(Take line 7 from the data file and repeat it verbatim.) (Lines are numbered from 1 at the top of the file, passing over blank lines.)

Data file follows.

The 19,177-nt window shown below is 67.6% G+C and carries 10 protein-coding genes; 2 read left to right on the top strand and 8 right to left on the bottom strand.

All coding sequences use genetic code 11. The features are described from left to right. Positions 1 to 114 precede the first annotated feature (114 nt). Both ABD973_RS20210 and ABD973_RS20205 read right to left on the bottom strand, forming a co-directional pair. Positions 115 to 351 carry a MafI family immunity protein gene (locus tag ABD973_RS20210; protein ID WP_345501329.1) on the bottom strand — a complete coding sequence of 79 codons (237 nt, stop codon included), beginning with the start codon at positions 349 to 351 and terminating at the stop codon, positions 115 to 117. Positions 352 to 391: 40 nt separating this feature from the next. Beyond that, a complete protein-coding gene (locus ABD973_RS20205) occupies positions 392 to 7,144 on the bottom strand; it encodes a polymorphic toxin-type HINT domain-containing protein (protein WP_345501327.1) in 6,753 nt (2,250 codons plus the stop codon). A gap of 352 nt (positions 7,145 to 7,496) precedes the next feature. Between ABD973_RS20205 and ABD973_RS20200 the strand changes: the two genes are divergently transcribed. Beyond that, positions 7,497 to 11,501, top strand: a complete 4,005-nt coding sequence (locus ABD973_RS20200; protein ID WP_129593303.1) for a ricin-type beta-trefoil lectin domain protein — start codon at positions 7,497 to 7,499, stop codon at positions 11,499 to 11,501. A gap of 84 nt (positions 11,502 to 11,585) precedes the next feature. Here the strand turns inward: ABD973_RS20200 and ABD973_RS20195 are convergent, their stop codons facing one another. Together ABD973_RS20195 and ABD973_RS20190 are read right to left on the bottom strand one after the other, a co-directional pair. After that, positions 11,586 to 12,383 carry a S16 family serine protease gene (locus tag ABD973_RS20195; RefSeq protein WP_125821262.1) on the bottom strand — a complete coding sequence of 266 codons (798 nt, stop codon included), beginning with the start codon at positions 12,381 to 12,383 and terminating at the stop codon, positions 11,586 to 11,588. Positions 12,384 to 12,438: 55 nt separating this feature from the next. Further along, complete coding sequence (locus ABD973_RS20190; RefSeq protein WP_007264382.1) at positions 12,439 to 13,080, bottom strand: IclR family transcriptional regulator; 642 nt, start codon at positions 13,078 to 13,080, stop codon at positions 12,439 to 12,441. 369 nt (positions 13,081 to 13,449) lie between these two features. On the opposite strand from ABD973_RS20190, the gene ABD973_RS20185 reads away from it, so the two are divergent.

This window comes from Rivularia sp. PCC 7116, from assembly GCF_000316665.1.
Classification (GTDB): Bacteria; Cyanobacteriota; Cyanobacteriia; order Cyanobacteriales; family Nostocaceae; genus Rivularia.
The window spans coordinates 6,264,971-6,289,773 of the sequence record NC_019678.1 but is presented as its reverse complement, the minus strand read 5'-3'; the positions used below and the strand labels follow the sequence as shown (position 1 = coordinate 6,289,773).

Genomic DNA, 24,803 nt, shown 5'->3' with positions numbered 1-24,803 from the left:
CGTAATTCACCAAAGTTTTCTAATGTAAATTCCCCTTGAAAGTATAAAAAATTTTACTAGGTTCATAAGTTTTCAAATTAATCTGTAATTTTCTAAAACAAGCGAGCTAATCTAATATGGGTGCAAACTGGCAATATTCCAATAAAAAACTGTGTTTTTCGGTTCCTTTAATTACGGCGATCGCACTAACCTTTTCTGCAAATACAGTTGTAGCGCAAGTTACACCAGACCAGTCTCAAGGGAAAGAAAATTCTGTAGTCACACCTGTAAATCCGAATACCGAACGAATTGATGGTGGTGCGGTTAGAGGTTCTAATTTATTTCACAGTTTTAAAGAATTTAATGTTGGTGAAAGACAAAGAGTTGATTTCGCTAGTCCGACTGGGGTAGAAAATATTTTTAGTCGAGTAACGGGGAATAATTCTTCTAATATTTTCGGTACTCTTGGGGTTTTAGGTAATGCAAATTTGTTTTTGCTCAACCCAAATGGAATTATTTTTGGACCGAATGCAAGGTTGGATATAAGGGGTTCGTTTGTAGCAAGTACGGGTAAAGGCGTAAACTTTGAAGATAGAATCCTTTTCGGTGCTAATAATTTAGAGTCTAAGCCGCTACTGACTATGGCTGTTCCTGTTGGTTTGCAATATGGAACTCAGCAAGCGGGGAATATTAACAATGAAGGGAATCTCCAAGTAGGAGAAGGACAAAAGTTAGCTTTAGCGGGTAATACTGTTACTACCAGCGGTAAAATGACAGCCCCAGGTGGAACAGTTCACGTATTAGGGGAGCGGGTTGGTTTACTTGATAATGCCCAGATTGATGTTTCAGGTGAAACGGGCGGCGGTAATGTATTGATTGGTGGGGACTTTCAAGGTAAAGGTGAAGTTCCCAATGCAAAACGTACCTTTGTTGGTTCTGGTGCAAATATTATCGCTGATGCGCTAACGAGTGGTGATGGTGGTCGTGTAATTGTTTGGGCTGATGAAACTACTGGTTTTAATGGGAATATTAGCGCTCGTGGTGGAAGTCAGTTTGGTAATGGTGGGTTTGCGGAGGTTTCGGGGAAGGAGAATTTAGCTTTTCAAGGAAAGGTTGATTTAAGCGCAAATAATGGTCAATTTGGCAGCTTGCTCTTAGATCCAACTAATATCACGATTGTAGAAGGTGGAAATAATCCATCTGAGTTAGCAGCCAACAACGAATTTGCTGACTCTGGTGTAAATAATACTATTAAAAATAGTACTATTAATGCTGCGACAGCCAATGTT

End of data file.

CGTAATTCACCAAAGTTTTCTAATGTAAATTCCCCTTGAAAGTATAAAAAATTTTACTAGGTTCATAAGTTTTCAAATTAATCTGTAATTTTCTAAAACAAGCGAGCTAATCTAATATGGGTGCAAACTGGCAATATTCCAATAAAAAACTGTGTTTTTCGGTTCCTTTAATTACGGCGATCGCACTAACCTTTTCTGCAAATACAGTTGTAGCGCAAGTTACACCAGACCAGTCTCAAGGGAAAGAAAATTCTGTAGTCACACCTGTAAATCCGAATACCGAACGAATTGATGGTGGTGCGGTTAGAGGTTCTAATTTATTTCACAGTTTTAAAGAATTTAATGTTGGTGAAAGACAAAGAGTTGATTTCGCTAGTCCGACTGGGGTAGAAAATATTTTTAGTCGAGTAACGGGGAATAATTCTTCTAATATTTTCGGTACTCTTGGGGTTTTAGGTAATGCAAATTTGTTTTTGCTCAACCCAAATGGAATTATTTTTGGACCGAATGCAAGGTTGGATATAAGGGGTTCGTTTGTAGCAAGTACGGGTAAAGGCGTAAACTTTGAAGATAGAATCCTTTTCGGTGCTAATAATTTAGAGTCTAAGCCGCTACTGACTATGGCTGTTCCTGTTGGTTTGCAATATGGAACTCAGCAAGCGGGGAATATTAACAATGAAGGGAATCTCCAAGTAGGAGAAGGACAAAAGTTAGCTTTAGCGGGTAATACTGTTACTACCAGCGGTAAAATGACAGCCCCAGGTGGAACAGTTCACGTATTAGGGGAGCGGGTTGGTTTACTTGATAATGCCCAGATTGATGTTTCAGGTGAAACGGGCGGCGGTAATGTATTGATTGGTGGGGACTTTCAAGGTAAAGGTGAAGTTCCCAATGCAAAACGTACCTTTGTTGGTTCTGGTGCAAATATTATCGCTGATGCGCTAACGAGTGGTGATGGTGGTCGTGTAATTGTTTGGGCTGATGAAACTACTGGTTTTAATGGGAATATTAGCGCTCGTGGTGGAAGTCAGTTTGGTAATGGTGGGTTTGCGGAGGTTTCGGGGAAGGAGAATTTAGCTTTTCAAGGAAAGGTTGATTTAAGCGCAAATAATGGTCAATTTGGCAGCTTGCTCTTAGATCCAACTAATATCACGATTGTAGAAGGTGGAAATAATCCATCTGAGTTAGCAGCCAACAACGAATTTGCTGACTCTGGTGTAAATAATACTATTAAAAATAGTACTATTAATGCTGCGACAGCCAATGTT